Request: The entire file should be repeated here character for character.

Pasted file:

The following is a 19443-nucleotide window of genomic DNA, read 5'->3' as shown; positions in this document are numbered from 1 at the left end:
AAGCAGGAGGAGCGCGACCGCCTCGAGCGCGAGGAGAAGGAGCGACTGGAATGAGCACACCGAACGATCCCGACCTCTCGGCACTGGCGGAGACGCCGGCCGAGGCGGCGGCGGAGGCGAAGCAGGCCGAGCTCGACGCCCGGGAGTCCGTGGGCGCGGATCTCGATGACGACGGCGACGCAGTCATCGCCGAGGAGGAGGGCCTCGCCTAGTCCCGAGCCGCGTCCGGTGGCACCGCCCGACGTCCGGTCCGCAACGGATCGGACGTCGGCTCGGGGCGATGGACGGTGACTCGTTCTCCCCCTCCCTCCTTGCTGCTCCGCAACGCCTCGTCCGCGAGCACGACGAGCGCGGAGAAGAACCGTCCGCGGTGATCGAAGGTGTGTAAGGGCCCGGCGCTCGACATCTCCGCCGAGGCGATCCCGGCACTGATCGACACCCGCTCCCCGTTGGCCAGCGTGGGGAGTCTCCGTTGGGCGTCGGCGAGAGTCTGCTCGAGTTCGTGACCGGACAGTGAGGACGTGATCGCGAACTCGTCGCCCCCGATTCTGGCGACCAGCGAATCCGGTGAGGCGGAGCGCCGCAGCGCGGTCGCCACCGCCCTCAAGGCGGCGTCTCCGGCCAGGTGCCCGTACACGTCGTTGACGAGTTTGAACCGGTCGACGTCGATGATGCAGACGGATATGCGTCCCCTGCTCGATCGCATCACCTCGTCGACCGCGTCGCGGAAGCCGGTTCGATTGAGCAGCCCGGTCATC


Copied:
The following is a 19443-nucleotide window of genomic DNA, read 5'->3' as shown; positions in this document are numbered from 1 at the left end:
AAGCAGGAGGAGCGCGACCGCCTCGAGCGCGAGGAGAAGGAGCGACTGGAATGAGCACACCGAACGATCCCGACCTCTCGGCACTGGCGGAGACGCCGGCCGAGGCGGCGGCGGAGGCGAAGCAGGCCGAGCTCGACGCCCGGGAGTCCGTGGGCGCGGATCTCGATGACGACGGCGACGCAGTCATCGCCGAGGAGGAGGGCCTCGCCTAGTCCCGAGCCGCGTCCGGTGGCACCGCCCGACGTCCGGTCCGCAACGGATCGGACGTCGGCTCGGGGCGATGGACGGTGACTCGTTCTCCCCCTCCCTCCTTGCTGCTCCGCAACGCCTCGTCCGCGAGCACGACGAGCGCGGAGAAGAACCGTCCGCGGTGATCGAAGGTGTGTAAGGGCCCGGCGCTCGACATCTCCGCCGAGGCGATCCCGGCACTGATCGACACCCGCTCCCCGTTGGCCAGCGTGGGGAGTCTCCGTTGGGCGTCGGCGAGAGTCTGCTCGAGTTCGTGACCGGACAGTGAGGACGTGATCGCGAACTCGTCGCCCCCGATTCTGGCGACCAGCGAATCCGGTGAGGCGGAGCGCCGCAGCGCGGTCGCCACCGCCCTCAAGGCGGCGTCTCCGGCCAGGTGCCCGTACACGTCGTTGACGAGTTTGAACCGGTCGACGTCGATGATGCAGACGGATATGCGTCCCCTGCTCGATCGCATCACCTCGTCGACCGCGTCGCGGAAGCCGGTTCGATTGAGCAGCCCGGTCATC